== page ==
Nepal’s top court has ordered a halt to commercial surrogacy services in the Himalayan nation until it rules on the legality of the practice, an official said Wednesday.
Nepal has become a destination for foreigners, including many Israelis, seeking to have children through surrogate mothers. The practice is controversial, with critics saying it exploits the poverty of women.
Although Nepal has no laws on its books covering surrogacy, the government last year allowed foreign women to serve as surrogates in Nepal but barred local women.
“There are no laws regarding surrogacy… it raises many constitutional and legal questions,” said Nahakul Subedi, spokesman for the Supreme Court.
“So the court issued a stay order on surrogacy services yesterday … until the case is settled,” Subedi told AFP.
Advocate Prabin Pandak, who filed the original lawsuit against the practice, told AFP the court’s order would put a stop to the registration of new cases.
“Women should not be a subject of trade, neither should a child,” Pandak said.
“Nepali women are not allowed to be surrogate mothers but they are misrepresented as Indian and used for surrogacy,” she said.
Nepal has become an attractive destination for couples who find its services cheaper than those offered by surrogacy agencies in the West.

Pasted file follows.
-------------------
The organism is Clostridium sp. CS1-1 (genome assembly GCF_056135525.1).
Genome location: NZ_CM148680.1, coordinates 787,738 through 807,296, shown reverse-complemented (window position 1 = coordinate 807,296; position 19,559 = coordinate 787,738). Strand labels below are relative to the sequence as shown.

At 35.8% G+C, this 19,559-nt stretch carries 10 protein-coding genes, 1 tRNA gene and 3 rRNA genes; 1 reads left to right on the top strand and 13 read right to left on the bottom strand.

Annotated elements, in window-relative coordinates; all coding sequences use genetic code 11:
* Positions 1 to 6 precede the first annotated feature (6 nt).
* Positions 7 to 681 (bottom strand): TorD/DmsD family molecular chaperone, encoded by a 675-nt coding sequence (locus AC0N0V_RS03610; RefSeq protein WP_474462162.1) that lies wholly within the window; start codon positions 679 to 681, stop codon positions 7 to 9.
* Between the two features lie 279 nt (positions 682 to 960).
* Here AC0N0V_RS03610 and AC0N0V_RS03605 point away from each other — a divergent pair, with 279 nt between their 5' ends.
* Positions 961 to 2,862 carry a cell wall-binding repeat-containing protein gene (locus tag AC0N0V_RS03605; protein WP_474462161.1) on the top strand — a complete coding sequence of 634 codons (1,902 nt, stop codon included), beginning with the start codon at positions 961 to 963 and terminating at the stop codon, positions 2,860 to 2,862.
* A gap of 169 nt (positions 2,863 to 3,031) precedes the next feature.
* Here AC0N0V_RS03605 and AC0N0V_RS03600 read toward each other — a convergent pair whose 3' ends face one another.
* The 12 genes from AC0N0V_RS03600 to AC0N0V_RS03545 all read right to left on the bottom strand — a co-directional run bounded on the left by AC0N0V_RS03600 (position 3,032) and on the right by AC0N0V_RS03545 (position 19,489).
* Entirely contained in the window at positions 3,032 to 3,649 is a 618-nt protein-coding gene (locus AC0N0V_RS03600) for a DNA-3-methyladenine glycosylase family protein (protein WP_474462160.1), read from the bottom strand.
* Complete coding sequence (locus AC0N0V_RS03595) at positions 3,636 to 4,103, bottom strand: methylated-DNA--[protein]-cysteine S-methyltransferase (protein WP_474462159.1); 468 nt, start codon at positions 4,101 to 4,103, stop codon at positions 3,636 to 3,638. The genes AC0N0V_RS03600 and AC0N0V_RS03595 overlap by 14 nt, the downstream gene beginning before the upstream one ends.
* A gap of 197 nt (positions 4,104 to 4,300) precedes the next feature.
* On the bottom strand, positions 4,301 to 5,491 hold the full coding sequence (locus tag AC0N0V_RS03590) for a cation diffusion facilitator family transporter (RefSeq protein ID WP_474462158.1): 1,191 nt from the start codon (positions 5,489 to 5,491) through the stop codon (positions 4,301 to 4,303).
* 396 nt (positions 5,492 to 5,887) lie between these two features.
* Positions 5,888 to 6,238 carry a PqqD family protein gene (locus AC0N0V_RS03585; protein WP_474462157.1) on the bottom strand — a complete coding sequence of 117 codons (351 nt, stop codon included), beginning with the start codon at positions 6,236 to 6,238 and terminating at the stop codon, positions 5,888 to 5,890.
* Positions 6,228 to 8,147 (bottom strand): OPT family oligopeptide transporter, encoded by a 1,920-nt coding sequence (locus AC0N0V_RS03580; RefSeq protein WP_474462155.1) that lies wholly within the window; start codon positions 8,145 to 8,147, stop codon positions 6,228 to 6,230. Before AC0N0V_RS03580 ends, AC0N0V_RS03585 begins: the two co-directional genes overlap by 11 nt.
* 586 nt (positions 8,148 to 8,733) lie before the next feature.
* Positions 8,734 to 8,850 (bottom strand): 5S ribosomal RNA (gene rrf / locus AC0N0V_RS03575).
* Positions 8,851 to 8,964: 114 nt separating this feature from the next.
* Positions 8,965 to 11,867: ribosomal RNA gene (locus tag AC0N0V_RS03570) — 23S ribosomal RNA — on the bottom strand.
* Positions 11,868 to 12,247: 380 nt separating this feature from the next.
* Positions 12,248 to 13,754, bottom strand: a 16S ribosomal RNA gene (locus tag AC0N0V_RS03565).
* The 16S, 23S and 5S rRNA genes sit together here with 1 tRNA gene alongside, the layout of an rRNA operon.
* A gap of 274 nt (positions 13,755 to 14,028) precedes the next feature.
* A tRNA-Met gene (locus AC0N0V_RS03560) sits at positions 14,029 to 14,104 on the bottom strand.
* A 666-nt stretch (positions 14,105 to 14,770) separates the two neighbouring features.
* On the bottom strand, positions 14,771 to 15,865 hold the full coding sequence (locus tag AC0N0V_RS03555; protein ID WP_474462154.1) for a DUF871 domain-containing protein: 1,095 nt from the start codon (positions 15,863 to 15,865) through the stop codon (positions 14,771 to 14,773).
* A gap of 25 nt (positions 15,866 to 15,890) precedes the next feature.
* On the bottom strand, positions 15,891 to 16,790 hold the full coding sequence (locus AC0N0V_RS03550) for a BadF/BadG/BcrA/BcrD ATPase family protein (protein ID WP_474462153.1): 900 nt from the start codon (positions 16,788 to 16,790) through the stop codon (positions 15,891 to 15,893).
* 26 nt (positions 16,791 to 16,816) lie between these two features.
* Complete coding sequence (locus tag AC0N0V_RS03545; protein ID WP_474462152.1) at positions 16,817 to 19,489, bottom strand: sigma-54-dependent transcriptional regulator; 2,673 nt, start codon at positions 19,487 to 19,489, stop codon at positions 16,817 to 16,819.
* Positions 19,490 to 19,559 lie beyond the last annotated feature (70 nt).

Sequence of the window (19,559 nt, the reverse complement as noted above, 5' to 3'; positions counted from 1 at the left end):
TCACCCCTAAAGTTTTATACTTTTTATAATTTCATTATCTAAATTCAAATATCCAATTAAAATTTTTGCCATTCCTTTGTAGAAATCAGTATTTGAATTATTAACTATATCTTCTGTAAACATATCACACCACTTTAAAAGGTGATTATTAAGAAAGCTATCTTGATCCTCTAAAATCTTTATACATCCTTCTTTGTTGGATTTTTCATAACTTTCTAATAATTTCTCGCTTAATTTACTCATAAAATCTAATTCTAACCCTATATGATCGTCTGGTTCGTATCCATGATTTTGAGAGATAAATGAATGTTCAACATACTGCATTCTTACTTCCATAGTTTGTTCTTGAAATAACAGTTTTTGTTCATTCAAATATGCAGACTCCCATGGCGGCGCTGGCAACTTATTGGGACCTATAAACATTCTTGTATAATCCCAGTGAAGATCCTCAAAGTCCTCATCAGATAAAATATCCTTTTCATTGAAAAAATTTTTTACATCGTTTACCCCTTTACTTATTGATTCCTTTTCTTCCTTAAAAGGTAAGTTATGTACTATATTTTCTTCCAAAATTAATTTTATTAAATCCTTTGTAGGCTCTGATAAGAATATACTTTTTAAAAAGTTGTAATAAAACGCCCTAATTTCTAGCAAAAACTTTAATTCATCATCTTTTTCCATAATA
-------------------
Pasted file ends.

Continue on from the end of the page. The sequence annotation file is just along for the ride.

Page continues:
Israel in April airlifted 25 infants born to Indian surrogate mothers in Kathmandu after Nepal was hit by a devastating quake that killed nearly 9,000 people.
In Israel, only heterosexual couples are legally able to use surrogacy, and there are many restrictions on who can serve as a surrogate. While straight couples must go through an onerous committee process in order to qualify for surrogacy, homosexual couples are left completely out of the system. Consequently, they must look to foreign surrogacy as a means of producing a child biologically related to one member of the couple.
According to Victoria Gelfand, a Tel Aviv attorney who specializes in foreign surrogacy, there are few countries in which gay couples can pursue the surrogacy option. Currently, only the United States, Nepal and Mexico are options. India used to be a possibility, but it recently decided to stop issuing visas to homosexual couples. As a result, many of them have turned to neighboring Nepal.
The costs involved drive the couples — both gay and straight— to choose South Asian countries. Surrogacy costs around $40,000 in those countries, as opposed to $150,000 in the US, where only 10 percent of foreign surrogate births for Israeli couples took place in 2013. Heterosexual couples also have the choice of Georgia or Ukraine, where the bill runs somewhere in the middle, around $65,000.